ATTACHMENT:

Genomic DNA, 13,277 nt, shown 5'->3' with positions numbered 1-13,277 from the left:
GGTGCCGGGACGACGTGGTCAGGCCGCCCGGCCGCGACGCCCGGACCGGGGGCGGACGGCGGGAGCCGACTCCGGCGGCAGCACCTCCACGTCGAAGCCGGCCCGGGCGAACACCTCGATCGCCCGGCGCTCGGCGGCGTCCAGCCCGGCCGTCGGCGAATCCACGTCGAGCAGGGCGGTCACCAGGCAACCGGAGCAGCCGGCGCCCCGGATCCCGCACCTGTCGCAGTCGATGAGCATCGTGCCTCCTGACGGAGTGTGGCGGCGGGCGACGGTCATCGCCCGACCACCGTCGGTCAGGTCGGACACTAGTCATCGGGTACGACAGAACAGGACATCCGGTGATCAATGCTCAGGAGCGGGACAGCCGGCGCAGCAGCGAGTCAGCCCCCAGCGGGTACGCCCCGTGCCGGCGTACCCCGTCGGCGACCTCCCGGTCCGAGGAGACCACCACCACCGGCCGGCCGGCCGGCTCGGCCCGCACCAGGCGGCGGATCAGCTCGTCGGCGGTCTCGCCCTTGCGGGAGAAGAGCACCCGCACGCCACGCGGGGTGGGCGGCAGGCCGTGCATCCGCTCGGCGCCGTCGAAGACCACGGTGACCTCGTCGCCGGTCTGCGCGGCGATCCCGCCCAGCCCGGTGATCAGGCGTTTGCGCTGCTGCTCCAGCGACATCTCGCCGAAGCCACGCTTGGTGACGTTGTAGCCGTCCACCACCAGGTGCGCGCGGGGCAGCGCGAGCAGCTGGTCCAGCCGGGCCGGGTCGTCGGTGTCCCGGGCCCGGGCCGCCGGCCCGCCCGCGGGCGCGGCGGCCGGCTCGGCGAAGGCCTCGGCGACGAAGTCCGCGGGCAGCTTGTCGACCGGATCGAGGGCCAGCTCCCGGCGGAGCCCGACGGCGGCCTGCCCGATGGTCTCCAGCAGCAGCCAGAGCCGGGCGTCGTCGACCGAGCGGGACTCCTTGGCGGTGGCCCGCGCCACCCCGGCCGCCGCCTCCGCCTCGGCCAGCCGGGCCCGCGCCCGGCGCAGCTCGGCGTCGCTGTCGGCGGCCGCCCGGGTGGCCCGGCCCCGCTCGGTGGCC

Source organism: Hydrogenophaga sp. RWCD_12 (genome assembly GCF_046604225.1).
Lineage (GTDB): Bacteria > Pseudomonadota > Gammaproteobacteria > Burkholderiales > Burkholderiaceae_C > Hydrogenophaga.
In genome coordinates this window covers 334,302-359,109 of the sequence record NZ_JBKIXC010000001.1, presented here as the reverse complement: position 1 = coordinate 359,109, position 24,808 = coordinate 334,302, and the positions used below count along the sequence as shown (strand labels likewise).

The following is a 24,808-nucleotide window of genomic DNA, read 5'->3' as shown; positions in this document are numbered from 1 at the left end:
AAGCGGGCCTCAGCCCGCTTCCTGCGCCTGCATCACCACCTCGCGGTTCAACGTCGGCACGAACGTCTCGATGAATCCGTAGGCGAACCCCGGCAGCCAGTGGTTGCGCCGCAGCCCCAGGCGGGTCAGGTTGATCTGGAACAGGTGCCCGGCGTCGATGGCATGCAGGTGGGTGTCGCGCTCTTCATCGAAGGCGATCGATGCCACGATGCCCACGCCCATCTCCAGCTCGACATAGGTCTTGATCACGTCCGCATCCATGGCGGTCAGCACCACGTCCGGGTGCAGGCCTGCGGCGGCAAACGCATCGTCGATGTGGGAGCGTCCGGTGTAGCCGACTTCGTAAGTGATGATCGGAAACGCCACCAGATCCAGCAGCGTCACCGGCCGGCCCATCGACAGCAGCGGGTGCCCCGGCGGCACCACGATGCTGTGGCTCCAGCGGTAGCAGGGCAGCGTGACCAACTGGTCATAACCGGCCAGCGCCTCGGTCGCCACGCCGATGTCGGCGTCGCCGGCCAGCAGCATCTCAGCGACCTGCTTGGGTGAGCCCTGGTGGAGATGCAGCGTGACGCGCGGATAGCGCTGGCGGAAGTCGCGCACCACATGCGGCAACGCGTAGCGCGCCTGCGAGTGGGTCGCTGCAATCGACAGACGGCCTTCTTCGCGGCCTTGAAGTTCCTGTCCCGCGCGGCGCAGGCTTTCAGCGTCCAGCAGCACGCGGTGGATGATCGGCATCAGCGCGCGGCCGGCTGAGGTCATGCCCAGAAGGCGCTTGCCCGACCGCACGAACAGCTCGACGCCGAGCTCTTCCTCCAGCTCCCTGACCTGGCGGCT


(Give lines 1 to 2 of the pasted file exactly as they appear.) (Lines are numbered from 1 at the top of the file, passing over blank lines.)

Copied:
Genomic DNA, 13,277 nt, shown 5'->3' with positions numbered 1-13,277 from the left:
GGTGCCGGGACGACGTGGTCAGGCCGCCCGGCCGCGACGCCCGGACCGGGGGCGGACGGCGGGAGCCGACTCCGGCGGCAGCACCTCCACGTCGAAGCCGGCCCGGGCGAACACCTCGATCGCCCGGCGCTCGGCGGCGTCCAGCCCGGCCGTCGGCGAATCCACGTCGAGCAGGGCGGTCACCAGGCAACCGGAGCAGCCGGCGCCCCGGATCCCGCACCTGTCGCAGTCGATGAGCATCGTGCCTCCTGACGGAGTGTGGCGGCGGGCGACGGTCATCGCCCGACCACCGTCGGTCAGGTCGGACACTAGTCATCGGGTACGACAGAACAGGACATCCGGTGATCAATGCTCAGGAGCGGGACAGCCGGCGCAGCAGCGAGTCAGCCCCCAGCGGGTACGCCCCGTGCCGGCGTACCCCGTCGGCGACCTCCCGGTCCGAGGAGACCACCACCACCGGCCGGCCGGCCGGCTCGGCCCGCACCAGGCGGCGGATCAGCTCGTCGGCGGTCTCGCCCTTGCGGGAGAAGAGCACCCGCACGCCACGCGGGGTGGGCGGCAGGCCGTGCATCCGCTCGGCGCCGTCGAAGACCACGGTGACCTCGTCGCCGGTCTGCGCGGCGATCCCGCCCAGCCCGGTGATCAGGCGTTTGCGCTGCTGCTCCAGCGACATCTCGCCGAAGCCACGCTTGGTGACGTTGTAGCCGTCCACCACCAGGTGCGCGCGGGGCAGCGCGAGCAGCTGGTCCAGCCGGGCCGGGTCGTCGGTGTCCCGGGCCCGGGCCGCCGGCCCGCCCGCGGGCGCGGCGGCCGGCTCGGCGAAGGCCTCGGCGACGAAGTCCGCGGGCAGCTTGTCGACCGGATCGAGGGCCAGCTCCCGGCGGAGCCCGACGGCGGCCTGCCCGATGGTCTCCAGCAGCAGCCAGAGCCGGGCGTCGTCGACCGAGCGGGACTCCTTGGCGGTGGCCCGCGCCACCCCGGCCGCCGCCTCCGCCTCGGCCAGCCGGGCCCGCGCCCGGCGCAGCTCGGCGTCGCTGTCGGCGGCCGCCCGGGTGGCCCGGCCCCGCTCGGTGGCC